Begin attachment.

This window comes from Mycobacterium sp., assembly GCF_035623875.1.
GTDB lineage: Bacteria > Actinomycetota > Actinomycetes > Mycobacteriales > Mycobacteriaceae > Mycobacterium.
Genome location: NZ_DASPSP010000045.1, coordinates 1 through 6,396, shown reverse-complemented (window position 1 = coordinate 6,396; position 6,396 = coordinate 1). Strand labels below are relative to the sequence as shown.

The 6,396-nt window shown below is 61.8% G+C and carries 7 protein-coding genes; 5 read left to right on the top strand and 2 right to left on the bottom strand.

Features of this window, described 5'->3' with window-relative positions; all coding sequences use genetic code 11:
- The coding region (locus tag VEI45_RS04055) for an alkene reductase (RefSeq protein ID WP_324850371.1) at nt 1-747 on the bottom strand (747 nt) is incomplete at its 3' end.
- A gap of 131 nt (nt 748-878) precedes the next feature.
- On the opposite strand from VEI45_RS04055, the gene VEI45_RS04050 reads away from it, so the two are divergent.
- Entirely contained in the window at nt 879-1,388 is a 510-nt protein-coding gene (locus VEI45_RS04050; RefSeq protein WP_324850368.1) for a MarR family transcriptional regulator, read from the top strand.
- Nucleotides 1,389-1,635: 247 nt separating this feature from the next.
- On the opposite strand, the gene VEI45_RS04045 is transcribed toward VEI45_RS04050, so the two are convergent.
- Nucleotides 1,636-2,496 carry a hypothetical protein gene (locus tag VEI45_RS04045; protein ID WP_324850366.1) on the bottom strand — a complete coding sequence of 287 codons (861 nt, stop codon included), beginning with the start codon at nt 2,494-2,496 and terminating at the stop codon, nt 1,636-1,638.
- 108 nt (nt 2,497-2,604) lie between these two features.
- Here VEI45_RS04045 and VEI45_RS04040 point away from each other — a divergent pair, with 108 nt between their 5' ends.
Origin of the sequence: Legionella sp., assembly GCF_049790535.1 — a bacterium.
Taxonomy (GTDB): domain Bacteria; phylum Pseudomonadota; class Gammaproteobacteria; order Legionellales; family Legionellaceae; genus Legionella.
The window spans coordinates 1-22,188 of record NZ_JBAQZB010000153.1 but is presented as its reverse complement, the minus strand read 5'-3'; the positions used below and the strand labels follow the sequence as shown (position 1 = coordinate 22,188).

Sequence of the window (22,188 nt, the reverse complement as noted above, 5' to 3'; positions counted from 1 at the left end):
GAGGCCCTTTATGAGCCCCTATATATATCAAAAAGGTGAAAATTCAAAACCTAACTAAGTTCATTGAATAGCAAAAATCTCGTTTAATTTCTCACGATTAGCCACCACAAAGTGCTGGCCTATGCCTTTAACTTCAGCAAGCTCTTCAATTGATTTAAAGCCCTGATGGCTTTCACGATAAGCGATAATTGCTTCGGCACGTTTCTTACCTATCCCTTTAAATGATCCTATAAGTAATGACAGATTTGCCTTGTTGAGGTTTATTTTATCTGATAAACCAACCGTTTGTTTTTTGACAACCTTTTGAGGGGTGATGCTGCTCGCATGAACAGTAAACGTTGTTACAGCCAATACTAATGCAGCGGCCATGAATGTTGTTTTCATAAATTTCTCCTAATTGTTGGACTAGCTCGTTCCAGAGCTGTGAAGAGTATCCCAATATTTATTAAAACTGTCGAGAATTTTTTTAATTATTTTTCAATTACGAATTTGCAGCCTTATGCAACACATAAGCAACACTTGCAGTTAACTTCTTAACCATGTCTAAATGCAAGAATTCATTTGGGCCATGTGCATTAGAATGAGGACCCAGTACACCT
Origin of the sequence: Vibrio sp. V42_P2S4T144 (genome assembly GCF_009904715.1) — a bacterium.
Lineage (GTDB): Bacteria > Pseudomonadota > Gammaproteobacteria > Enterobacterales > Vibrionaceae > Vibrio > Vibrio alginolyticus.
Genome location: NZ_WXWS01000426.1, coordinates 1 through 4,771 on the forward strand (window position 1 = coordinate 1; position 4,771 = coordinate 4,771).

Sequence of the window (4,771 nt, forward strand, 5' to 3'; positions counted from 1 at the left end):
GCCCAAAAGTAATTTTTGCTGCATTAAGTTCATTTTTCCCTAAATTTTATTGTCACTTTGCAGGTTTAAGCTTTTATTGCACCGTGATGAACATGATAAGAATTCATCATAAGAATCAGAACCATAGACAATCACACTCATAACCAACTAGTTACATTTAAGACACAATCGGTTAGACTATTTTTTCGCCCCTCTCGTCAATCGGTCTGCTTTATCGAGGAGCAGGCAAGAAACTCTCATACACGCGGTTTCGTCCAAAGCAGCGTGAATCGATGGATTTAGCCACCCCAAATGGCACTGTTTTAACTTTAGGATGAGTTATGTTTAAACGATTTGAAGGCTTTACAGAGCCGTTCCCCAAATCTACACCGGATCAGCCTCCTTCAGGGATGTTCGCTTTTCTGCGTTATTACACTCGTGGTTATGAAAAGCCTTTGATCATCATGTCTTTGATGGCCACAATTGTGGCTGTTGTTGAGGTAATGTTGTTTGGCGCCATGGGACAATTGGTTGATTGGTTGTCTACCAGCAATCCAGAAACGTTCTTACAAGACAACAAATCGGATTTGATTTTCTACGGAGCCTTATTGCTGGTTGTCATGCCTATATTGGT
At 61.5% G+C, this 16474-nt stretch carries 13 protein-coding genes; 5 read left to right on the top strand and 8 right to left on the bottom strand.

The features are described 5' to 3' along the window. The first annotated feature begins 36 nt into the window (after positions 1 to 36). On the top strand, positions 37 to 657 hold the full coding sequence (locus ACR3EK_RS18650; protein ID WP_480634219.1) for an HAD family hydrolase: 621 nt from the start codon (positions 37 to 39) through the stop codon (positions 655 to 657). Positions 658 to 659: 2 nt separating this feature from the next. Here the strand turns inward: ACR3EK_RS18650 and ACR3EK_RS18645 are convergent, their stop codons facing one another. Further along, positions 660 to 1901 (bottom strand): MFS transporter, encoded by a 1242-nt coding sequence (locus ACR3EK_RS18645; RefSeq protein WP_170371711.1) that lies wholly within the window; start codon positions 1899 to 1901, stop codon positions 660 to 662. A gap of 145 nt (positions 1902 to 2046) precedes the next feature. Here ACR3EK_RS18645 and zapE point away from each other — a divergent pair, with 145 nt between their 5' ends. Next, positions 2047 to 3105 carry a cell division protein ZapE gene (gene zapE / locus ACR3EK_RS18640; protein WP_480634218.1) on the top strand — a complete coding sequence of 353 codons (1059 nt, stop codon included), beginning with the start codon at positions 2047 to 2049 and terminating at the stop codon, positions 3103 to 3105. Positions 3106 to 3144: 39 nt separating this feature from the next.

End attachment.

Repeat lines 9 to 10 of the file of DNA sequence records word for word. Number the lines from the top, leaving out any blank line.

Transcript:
- Entirely contained in the window at nt 879-1,388 is a 510-nt protein-coding gene (locus VEI45_RS04050; RefSeq protein WP_324850368.1) for a MarR family transcriptional regulator, read from the top strand.
- Nucleotides 1,389-1,635: 247 nt separating this feature from the next.